Canon S90 Ikelite underwater housing 

 

This housing is much smaller than other Ikelite housings, and is more compact. It doesn't cost too much more than the Canon housing, $300 versus $175. Since the S90 does not have a hot shoe, this housing does not have TTL. 67mm threaded lenses can be attached, although due to vignetting issues, wide-angle capability is limited to the Ikelite WP-20 wide-angle lens, which has a flat port, and only restores the original 28mm field of view, not true wide-angle. If you do get the Ikelite housing, I also recommend getting the wide-angle lens.

 

Using the controls is fairly easy, even with 5mm gloves. The shutter lever could be a little longer, it's fairly short - so pressing the shutter halfway to lock focus is not easy.

 

The Ikelite housing partially blocks the internal flash on some shots, so if you get this housing you should probably plan on getting an external strobe. Also, there is no way to control the rear dial, so you must push buttons to change shutter speed in the menu (see the instructions in the Canon OEM housing section above), or switch to Tv mode and then use the front dial.

 

One other small complaint is that the fiber optic cable is difficult to attach to the housing in front of the flash because of the round shape of the housing, and comes off sometimes underwater. One other small complaint is that the zoom lever is not spring-loaded to return to center, making it a careful affair to stop zooming. And until the zoom control is released (centered) other buttons will not press.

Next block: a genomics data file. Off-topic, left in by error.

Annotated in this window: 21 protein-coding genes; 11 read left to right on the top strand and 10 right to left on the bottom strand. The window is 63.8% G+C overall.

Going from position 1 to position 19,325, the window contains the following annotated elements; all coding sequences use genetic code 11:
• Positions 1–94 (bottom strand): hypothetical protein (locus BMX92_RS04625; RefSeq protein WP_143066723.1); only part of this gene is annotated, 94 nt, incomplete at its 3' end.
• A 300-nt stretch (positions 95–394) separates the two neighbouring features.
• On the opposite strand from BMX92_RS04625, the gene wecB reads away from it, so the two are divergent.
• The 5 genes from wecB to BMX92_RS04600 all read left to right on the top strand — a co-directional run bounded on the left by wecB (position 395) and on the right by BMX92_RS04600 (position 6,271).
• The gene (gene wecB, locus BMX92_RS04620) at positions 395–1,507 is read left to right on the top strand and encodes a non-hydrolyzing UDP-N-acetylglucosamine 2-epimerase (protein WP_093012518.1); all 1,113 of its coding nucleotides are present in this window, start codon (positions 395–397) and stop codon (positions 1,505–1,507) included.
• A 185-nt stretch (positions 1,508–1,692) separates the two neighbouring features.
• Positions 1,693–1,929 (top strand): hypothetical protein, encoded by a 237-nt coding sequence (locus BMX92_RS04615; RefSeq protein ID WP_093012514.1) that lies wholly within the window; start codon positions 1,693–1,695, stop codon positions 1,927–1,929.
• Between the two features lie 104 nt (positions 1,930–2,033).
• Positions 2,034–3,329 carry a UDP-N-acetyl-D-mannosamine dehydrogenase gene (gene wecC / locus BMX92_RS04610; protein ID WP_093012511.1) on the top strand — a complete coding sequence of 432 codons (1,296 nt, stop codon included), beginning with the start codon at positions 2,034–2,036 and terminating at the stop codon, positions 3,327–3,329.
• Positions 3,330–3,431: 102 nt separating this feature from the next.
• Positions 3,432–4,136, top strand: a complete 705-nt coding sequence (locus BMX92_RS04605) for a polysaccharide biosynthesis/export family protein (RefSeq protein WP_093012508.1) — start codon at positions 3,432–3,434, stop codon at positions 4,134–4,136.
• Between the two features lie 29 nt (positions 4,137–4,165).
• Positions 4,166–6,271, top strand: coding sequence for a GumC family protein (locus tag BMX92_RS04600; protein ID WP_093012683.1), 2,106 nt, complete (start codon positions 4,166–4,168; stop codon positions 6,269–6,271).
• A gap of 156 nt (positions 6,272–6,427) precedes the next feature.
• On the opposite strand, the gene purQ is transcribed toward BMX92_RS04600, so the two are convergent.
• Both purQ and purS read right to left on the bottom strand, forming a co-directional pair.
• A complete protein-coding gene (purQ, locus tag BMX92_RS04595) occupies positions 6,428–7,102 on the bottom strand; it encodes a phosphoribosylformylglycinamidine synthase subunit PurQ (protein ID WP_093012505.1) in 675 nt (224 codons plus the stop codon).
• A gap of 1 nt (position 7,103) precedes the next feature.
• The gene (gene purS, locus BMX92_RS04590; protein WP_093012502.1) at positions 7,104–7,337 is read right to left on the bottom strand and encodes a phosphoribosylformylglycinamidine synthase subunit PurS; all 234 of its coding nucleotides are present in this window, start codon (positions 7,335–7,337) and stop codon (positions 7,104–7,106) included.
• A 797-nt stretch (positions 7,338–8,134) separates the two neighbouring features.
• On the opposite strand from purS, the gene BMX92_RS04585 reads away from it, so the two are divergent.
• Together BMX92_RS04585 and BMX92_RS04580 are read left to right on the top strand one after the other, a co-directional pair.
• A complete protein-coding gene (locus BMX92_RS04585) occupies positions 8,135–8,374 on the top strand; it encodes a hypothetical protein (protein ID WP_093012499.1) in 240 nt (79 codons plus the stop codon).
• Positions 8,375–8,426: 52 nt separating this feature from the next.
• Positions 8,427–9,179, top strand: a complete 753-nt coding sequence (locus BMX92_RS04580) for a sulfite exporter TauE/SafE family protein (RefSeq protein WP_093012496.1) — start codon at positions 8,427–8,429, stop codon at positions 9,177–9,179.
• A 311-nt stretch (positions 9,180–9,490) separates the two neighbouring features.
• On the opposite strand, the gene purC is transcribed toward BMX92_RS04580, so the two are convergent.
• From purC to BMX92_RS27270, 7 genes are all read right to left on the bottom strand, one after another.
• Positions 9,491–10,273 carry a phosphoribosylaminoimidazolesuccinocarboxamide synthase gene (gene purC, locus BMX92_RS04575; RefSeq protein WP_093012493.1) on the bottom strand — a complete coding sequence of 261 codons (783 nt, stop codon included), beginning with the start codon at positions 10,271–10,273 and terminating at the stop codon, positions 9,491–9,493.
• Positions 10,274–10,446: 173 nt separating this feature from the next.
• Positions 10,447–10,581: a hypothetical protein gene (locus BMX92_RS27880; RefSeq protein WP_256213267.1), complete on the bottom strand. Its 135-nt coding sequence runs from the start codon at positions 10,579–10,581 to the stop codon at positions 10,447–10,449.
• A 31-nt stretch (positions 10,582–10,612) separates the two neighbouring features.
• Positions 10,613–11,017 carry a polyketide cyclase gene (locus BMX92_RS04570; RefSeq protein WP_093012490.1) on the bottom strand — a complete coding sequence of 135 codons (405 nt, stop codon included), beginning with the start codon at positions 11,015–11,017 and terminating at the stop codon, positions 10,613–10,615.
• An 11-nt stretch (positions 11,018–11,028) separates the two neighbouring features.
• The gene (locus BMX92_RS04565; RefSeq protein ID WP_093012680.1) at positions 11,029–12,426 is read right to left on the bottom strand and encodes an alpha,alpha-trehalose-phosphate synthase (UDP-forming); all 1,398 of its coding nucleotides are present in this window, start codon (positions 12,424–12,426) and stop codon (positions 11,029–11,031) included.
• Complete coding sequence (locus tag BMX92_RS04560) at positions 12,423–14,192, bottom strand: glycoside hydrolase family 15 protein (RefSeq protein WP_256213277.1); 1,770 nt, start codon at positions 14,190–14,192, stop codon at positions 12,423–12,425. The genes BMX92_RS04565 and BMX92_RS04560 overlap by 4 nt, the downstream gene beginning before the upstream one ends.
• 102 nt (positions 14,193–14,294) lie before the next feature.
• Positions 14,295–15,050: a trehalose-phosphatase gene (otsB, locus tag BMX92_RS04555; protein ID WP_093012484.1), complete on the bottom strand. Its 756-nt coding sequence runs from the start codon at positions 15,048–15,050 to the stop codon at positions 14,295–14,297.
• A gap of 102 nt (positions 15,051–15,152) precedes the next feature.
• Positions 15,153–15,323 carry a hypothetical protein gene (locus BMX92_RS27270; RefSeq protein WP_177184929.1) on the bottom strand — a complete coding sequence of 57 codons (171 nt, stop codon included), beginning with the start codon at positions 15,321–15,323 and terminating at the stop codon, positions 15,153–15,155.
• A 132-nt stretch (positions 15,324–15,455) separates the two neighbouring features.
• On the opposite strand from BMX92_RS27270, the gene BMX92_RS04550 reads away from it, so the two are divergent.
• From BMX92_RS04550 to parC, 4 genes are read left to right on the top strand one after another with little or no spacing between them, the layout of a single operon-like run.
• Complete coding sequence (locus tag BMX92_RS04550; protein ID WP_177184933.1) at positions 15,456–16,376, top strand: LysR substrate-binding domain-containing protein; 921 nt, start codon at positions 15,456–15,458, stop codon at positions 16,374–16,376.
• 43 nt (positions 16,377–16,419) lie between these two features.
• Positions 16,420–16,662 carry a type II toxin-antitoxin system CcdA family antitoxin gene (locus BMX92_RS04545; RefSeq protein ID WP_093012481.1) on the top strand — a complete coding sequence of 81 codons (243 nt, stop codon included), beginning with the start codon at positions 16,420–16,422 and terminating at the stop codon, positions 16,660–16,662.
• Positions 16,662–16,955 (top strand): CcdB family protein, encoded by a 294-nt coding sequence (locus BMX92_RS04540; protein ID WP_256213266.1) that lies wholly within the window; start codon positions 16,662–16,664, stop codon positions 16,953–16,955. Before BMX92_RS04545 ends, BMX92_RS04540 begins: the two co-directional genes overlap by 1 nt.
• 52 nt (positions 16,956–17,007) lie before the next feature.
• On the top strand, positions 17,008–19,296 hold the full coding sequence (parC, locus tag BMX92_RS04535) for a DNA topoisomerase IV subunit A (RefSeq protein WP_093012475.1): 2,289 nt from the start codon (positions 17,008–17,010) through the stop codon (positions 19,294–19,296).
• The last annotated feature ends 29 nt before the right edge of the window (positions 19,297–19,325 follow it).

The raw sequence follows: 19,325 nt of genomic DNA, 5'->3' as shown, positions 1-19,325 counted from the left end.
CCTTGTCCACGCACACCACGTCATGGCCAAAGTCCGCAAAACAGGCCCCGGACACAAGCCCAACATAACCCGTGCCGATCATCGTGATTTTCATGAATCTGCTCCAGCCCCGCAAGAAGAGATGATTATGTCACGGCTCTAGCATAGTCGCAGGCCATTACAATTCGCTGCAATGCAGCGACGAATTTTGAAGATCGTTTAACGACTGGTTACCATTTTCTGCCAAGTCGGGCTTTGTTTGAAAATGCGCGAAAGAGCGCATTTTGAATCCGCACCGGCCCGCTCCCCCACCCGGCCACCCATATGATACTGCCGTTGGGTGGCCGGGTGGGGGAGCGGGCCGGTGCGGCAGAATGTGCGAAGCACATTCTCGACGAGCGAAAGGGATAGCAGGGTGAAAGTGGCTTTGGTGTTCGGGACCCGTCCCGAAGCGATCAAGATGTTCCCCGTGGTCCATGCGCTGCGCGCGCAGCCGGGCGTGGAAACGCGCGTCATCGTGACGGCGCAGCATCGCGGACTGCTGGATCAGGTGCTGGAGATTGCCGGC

One person I know actually bought a B&W +4 67mm diopter for macro, and simply screws it onto the underwater housing. A very simple, innovative solution for macro! When not using the lens he must carefully place it in a case which he keeps in his BCD pocket.

 

Depth ratio is 200ft.

 

Canon S90 FIX underwater housing 

 

Read James's FIX housing review

 

The FIX housing is the most expensive ($800 in the USA with standard port), but the one serious underwater photographers are leaning towards, because of it's wide angle lens support.